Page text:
Who won April? For starters, the Red Sox, Orioles and Yankees.
On this first day of May, the Red Sox, Orioles and Yankees have to be feeling pretty good about things. Let’s face it, not everyone believed in these three clubs. So far, though, they’ve passed every test.
The Rockies, Royals, Pirates, Diamondbacks and Brewers are off to solid starts, too. There were significant questions about all those teams as well.
As for seven teams that were supposed to be good—Braves, Rangers, A’s, Tigers, Cardinals, Reds and Giants—they’ve plowed through the opening month pretty much on course. The Rangers, Braves and Tigers seem to have virtually no weaknesses, the A’s very few. The Cardinals, Reds and Giants all have areas of concern, but there’s no reason to think they won’t all be playing for postseason spots in September.
Now about the Blue Jays, Angels and Dodgers. All three have been hit hard by injuries and poor performances, and all three have disappointing opening months. Expectations bring a particular kind of pressure which only adds to the pressure of a slow start.
The Nationals? They were pretty much the consensus No. 1 pick in most power rankings, and to finish April with a losing record is one of the biggest surprises of the season’s first month.
It’s more troubling because it’s not a matter of fixing just one thing. At various times, there have been problems with the rotation, defense, bullpen and offense. They’re also finding that expectations bring more scrutiny and add a bit of sting to every defeat.
There’s nothing wrong with the Nationals that a 10-game winning streak wouldn’t cure, but they usually begin with a starting rotation putting a team on its back. At the moment, the Nationals don’t have enough starters pitching well to roll off a long win streak. And yet, virtually every opposing manager, scout, etc., believes the Nationals will still be playing October baseball despite the slow start.
These opening weeks of a new season are a time when teams begin to settle into the rhythm of a long season. There’s also some team building to be done in the early part of a season because, as Tony La Russa once said, “The group dynamics change every year.”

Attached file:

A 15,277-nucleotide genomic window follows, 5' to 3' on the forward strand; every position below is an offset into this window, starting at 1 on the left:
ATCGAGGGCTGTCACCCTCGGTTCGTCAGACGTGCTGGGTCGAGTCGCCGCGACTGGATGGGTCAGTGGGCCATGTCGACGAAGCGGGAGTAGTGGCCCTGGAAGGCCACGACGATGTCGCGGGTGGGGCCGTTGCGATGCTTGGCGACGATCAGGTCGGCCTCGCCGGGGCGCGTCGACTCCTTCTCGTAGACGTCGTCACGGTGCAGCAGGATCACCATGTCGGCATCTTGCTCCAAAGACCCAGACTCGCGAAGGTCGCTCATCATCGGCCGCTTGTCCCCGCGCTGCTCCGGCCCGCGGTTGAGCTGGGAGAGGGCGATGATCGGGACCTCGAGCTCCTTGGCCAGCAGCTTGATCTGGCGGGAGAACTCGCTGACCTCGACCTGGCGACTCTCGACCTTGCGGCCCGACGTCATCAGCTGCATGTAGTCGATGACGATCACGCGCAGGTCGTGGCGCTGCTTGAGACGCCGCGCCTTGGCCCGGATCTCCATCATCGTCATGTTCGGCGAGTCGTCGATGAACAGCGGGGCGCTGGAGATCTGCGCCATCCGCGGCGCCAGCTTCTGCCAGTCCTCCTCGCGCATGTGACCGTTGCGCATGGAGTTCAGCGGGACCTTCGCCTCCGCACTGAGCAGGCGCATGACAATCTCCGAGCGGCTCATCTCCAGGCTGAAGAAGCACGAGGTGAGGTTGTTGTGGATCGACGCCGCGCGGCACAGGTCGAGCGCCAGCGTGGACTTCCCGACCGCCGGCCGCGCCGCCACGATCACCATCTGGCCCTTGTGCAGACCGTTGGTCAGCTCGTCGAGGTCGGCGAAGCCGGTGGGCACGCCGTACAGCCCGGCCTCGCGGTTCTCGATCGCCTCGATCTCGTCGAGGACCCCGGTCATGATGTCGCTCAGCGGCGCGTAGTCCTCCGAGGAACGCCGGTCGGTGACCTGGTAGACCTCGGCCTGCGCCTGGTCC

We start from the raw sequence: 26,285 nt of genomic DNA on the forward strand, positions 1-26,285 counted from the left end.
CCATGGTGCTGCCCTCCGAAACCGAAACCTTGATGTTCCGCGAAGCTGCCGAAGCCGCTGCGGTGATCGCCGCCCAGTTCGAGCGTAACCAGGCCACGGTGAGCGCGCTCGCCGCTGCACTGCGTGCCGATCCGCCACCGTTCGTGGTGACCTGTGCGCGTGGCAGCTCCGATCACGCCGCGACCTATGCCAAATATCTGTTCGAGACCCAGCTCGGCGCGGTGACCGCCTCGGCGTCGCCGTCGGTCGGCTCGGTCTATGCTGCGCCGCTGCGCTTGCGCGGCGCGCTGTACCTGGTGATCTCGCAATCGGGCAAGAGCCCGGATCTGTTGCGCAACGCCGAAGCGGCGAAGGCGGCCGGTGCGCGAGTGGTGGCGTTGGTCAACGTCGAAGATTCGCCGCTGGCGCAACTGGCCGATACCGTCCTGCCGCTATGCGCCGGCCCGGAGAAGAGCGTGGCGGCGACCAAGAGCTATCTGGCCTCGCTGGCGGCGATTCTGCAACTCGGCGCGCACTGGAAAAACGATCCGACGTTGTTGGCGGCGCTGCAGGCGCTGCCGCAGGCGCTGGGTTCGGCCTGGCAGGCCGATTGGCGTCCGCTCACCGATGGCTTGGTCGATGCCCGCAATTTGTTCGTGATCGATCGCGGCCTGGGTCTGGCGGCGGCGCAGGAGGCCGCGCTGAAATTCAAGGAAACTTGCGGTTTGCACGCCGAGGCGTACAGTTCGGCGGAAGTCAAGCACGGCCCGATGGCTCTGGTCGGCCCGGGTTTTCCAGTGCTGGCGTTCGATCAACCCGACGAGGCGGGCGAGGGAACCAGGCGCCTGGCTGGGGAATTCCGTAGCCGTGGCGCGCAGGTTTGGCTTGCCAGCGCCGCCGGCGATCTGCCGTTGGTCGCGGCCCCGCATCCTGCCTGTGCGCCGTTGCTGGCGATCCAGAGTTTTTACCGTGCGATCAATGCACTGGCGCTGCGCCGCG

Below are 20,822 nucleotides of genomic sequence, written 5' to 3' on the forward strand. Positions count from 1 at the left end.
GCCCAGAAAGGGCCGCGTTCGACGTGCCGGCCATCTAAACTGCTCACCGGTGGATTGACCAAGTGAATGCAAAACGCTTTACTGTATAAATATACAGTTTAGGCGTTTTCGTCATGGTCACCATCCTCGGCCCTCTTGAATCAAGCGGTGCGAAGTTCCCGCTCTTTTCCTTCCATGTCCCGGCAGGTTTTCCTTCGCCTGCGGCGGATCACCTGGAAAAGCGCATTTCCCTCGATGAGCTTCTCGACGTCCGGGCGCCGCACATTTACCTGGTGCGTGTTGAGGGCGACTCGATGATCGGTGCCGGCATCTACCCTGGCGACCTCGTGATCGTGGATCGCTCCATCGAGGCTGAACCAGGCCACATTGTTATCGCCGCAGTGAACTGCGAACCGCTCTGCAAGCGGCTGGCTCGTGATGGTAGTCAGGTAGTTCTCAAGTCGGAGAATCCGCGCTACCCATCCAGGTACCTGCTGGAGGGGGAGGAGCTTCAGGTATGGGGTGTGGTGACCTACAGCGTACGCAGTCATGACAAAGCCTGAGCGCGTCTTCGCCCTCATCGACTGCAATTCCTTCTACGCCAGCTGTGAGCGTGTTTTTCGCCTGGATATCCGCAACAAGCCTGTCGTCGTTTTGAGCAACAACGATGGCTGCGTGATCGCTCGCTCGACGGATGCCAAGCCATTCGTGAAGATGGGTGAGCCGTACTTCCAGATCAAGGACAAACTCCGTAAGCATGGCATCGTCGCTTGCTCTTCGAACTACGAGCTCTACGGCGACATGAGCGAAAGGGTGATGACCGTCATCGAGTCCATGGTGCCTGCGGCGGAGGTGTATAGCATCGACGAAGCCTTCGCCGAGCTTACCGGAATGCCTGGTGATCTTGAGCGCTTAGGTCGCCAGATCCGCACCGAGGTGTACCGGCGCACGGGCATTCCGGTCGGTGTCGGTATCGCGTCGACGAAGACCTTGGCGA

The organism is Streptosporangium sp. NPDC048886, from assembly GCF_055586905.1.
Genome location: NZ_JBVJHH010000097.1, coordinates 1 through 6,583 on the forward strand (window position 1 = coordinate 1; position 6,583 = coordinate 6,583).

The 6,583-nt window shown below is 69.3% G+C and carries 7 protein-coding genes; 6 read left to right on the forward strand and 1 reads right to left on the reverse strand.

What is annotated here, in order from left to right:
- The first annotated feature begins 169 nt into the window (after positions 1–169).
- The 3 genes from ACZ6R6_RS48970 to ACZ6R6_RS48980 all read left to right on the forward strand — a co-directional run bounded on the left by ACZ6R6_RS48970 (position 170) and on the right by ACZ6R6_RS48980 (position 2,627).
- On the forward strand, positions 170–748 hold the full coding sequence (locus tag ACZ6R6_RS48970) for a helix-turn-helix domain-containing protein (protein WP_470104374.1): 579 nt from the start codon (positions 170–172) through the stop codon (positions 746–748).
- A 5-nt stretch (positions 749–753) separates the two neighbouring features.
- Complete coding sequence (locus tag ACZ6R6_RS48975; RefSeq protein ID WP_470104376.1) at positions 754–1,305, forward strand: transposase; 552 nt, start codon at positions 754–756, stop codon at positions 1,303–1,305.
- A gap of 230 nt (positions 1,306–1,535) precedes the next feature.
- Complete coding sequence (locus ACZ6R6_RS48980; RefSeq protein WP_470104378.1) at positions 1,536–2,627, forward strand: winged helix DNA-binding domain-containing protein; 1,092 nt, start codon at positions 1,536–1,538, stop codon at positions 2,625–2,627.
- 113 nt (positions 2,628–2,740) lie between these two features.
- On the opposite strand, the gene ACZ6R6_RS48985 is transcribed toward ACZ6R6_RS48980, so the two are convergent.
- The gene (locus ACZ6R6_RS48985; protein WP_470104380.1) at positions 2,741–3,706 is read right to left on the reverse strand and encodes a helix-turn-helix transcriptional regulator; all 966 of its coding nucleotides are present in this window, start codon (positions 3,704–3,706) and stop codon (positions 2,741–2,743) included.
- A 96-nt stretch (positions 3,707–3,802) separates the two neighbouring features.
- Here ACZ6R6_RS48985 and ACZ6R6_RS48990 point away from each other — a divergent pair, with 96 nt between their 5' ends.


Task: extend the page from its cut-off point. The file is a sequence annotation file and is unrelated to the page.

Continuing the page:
The Red Sox were changed so dramatically, both in terms of atmosphere and personnel, that it was difficult to know what they were going to be. There was no question general manager Ben Cherington had a tremendous off-season, first with the hiring of John Farrell as manager and then in bringing in a bunch of tough-as-nails, consummate professionals like Mike Napoli, David Ross, Jonny Gomes, Shane Victorino, Stephen Drew and Ryan Dempster.
There were two questions about the Red Sox: 1. How much productive baseball did those guys still have in the tank? 2. Can Farrell resurrect Jon Lester, Clay Buchholz and John Lackey?
It’s one thing to have a new environment and all that, but if the starting pitching didn’t improve, it wasn’t going to matter. This first month has been a perfect storm in which almost everything has gone right. Those pitchers have been dominant, and the Red Sox have gotten offensive production up and down the lineup.
The Orioles made almost no changes, but there was all kinds of doubt that they could repeat last season’s magic in which they used 52 players, including 12 starting pitchers. Nineteen different pitchers got at least one victory, and the Orioles were 29-9 in one-run games and won 16 straight extra-inning games at one point.
It defied logic to think they could defy the odds for a second straight year. And maybe they won’t.
Maybe, as manager Buck Showalter preached during Spring Training, they’re just a real solid club with terrific leadership and a great manager. They sprinted out of April on a pace to win 96 games with the American League’s second-best offense and second-best bullpen.
Beyond those numbers, the Orioles think they’re good enough to win a championship and feed off the fact that so many others don’t. First baseman Chris Davis is throwing MVP-type numbers on the board, and it looks like it’s going to be a fun hardball summer in Charm City.
The Yankees had more questions than anyone as general manager Brian Cashman scrambled to fill roster spots as one player after another went down. And even with an array of new faces—Travis Hafner and Vernon Wells and Lyle Overbay and others—the Yankees on a pace to win—wait for it—100 games.
If you were hoping for some pennant-race clarity in this opening month, you’re going to be disappointed. Just like last season when at least 20 teams were still in contention at the All-Star Break, more teams than ever believe they’ve got a shot at playing October baseball.
That’s true for the Yankees and Red Sox, as usual, and it’s also true for the Pirates, Royals and Brewers. Ain’t this fun?